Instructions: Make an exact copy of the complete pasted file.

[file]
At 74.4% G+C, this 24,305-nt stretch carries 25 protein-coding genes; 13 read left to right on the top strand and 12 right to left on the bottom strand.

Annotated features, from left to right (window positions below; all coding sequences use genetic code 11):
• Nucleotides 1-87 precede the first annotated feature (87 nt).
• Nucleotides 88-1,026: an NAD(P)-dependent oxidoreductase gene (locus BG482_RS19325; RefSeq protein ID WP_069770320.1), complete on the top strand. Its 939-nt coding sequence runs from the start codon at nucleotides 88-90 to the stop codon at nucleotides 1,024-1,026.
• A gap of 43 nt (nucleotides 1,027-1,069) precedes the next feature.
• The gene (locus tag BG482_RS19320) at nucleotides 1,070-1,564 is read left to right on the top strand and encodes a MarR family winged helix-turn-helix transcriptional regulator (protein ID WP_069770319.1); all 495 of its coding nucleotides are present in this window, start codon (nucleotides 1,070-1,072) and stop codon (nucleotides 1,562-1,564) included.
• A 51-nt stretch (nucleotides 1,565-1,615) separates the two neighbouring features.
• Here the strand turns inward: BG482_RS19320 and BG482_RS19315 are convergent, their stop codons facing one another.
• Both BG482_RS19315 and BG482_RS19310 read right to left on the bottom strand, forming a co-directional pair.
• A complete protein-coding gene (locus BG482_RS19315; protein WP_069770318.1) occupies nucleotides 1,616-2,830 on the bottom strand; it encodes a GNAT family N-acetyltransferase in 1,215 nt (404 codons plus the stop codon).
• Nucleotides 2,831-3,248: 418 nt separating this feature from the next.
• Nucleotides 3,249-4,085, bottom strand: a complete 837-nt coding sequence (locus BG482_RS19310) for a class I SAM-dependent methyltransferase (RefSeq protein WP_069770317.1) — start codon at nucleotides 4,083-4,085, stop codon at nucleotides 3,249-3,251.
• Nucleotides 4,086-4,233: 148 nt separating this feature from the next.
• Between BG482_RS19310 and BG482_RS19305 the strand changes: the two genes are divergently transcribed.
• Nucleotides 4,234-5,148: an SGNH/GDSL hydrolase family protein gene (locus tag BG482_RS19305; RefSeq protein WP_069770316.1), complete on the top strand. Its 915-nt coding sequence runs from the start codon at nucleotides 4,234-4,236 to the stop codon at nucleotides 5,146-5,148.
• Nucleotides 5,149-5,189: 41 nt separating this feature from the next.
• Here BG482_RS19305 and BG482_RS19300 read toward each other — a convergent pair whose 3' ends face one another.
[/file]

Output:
At 74.4% G+C, this 24,305-nt stretch carries 25 protein-coding genes; 13 read left to right on the top strand and 12 right to left on the bottom strand.

Annotated features, from left to right (window positions below; all coding sequences use genetic code 11):
• Nucleotides 1-87 precede the first annotated feature (87 nt).
• Nucleotides 88-1,026: an NAD(P)-dependent oxidoreductase gene (locus BG482_RS19325; RefSeq protein ID WP_069770320.1), complete on the top strand. Its 939-nt coding sequence runs from the start codon at nucleotides 88-90 to the stop codon at nucleotides 1,024-1,026.
• A gap of 43 nt (nucleotides 1,027-1,069) precedes the next feature.
• The gene (locus tag BG482_RS19320) at nucleotides 1,070-1,564 is read left to right on the top strand and encodes a MarR family winged helix-turn-helix transcriptional regulator (protein ID WP_069770319.1); all 495 of its coding nucleotides are present in this window, start codon (nucleotides 1,070-1,072) and stop codon (nucleotides 1,562-1,564) included.
• A 51-nt stretch (nucleotides 1,565-1,615) separates the two neighbouring features.
• Here the strand turns inward: BG482_RS19320 and BG482_RS19315 are convergent, their stop codons facing one another.
• Both BG482_RS19315 and BG482_RS19310 read right to left on the bottom strand, forming a co-directional pair.
• A complete protein-coding gene (locus BG482_RS19315; protein WP_069770318.1) occupies nucleotides 1,616-2,830 on the bottom strand; it encodes a GNAT family N-acetyltransferase in 1,215 nt (404 codons plus the stop codon).
• Nucleotides 2,831-3,248: 418 nt separating this feature from the next.
• Nucleotides 3,249-4,085, bottom strand: a complete 837-nt coding sequence (locus BG482_RS19310) for a class I SAM-dependent methyltransferase (RefSeq protein WP_069770317.1) — start codon at nucleotides 4,083-4,085, stop codon at nucleotides 3,249-3,251.
• Nucleotides 4,086-4,233: 148 nt separating this feature from the next.
• Between BG482_RS19310 and BG482_RS19305 the strand changes: the two genes are divergently transcribed.
• Nucleotides 4,234-5,148: an SGNH/GDSL hydrolase family protein gene (locus tag BG482_RS19305; RefSeq protein WP_069770316.1), complete on the top strand. Its 915-nt coding sequence runs from the start codon at nucleotides 4,234-4,236 to the stop codon at nucleotides 5,146-5,148.
• Nucleotides 5,149-5,189: 41 nt separating this feature from the next.
• Here BG482_RS19305 and BG482_RS19300 read toward each other — a convergent pair whose 3' ends face one another.